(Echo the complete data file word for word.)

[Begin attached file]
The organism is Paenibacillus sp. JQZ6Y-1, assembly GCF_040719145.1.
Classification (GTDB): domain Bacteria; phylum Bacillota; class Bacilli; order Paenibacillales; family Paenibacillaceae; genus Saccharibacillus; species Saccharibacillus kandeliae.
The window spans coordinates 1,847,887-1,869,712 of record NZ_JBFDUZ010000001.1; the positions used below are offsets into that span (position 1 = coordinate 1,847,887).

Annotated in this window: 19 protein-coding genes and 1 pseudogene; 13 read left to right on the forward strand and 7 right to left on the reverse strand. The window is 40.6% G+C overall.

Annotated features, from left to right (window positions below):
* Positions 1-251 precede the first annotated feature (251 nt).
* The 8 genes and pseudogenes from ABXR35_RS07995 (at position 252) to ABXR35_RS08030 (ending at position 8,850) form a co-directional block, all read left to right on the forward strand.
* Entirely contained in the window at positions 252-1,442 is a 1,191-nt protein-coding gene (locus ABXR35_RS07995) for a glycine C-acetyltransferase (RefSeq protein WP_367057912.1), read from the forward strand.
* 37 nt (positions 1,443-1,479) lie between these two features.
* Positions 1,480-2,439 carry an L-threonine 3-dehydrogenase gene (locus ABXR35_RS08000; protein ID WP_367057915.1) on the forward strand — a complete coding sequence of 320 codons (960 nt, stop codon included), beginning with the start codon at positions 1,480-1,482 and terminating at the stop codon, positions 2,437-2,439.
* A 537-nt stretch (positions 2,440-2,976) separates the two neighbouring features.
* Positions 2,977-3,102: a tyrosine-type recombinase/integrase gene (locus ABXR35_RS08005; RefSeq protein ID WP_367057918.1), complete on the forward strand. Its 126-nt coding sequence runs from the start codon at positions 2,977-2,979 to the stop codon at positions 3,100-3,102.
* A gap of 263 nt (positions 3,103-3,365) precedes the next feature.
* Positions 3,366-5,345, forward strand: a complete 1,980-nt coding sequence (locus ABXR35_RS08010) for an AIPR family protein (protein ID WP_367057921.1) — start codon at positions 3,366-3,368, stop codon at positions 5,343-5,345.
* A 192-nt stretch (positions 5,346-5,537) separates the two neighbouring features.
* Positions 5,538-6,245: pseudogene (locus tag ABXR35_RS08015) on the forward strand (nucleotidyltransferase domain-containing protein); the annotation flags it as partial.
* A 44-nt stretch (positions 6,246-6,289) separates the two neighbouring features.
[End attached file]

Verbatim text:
The organism is Paenibacillus sp. JQZ6Y-1, assembly GCF_040719145.1.
Classification (GTDB): domain Bacteria; phylum Bacillota; class Bacilli; order Paenibacillales; family Paenibacillaceae; genus Saccharibacillus; species Saccharibacillus kandeliae.
The window spans coordinates 1,847,887-1,869,712 of record NZ_JBFDUZ010000001.1; the positions used below are offsets into that span (position 1 = coordinate 1,847,887).

Annotated in this window: 19 protein-coding genes and 1 pseudogene; 13 read left to right on the forward strand and 7 right to left on the reverse strand. The window is 40.6% G+C overall.

Annotated features, from left to right (window positions below):
* Positions 1-251 precede the first annotated feature (251 nt).
* The 8 genes and pseudogenes from ABXR35_RS07995 (at position 252) to ABXR35_RS08030 (ending at position 8,850) form a co-directional block, all read left to right on the forward strand.
* Entirely contained in the window at positions 252-1,442 is a 1,191-nt protein-coding gene (locus ABXR35_RS07995) for a glycine C-acetyltransferase (RefSeq protein WP_367057912.1), read from the forward strand.
* 37 nt (positions 1,443-1,479) lie between these two features.
* Positions 1,480-2,439 carry an L-threonine 3-dehydrogenase gene (locus ABXR35_RS08000; protein ID WP_367057915.1) on the forward strand — a complete coding sequence of 320 codons (960 nt, stop codon included), beginning with the start codon at positions 1,480-1,482 and terminating at the stop codon, positions 2,437-2,439.
* A 537-nt stretch (positions 2,440-2,976) separates the two neighbouring features.
* Positions 2,977-3,102: a tyrosine-type recombinase/integrase gene (locus ABXR35_RS08005; RefSeq protein ID WP_367057918.1), complete on the forward strand. Its 126-nt coding sequence runs from the start codon at positions 2,977-2,979 to the stop codon at positions 3,100-3,102.
* A gap of 263 nt (positions 3,103-3,365) precedes the next feature.
* Positions 3,366-5,345, forward strand: a complete 1,980-nt coding sequence (locus ABXR35_RS08010) for an AIPR family protein (protein ID WP_367057921.1) — start codon at positions 3,366-3,368, stop codon at positions 5,343-5,345.
* A 192-nt stretch (positions 5,346-5,537) separates the two neighbouring features.
* Positions 5,538-6,245: pseudogene (locus tag ABXR35_RS08015) on the forward strand (nucleotidyltransferase domain-containing protein); the annotation flags it as partial.
* A 44-nt stretch (positions 6,246-6,289) separates the two neighbouring features.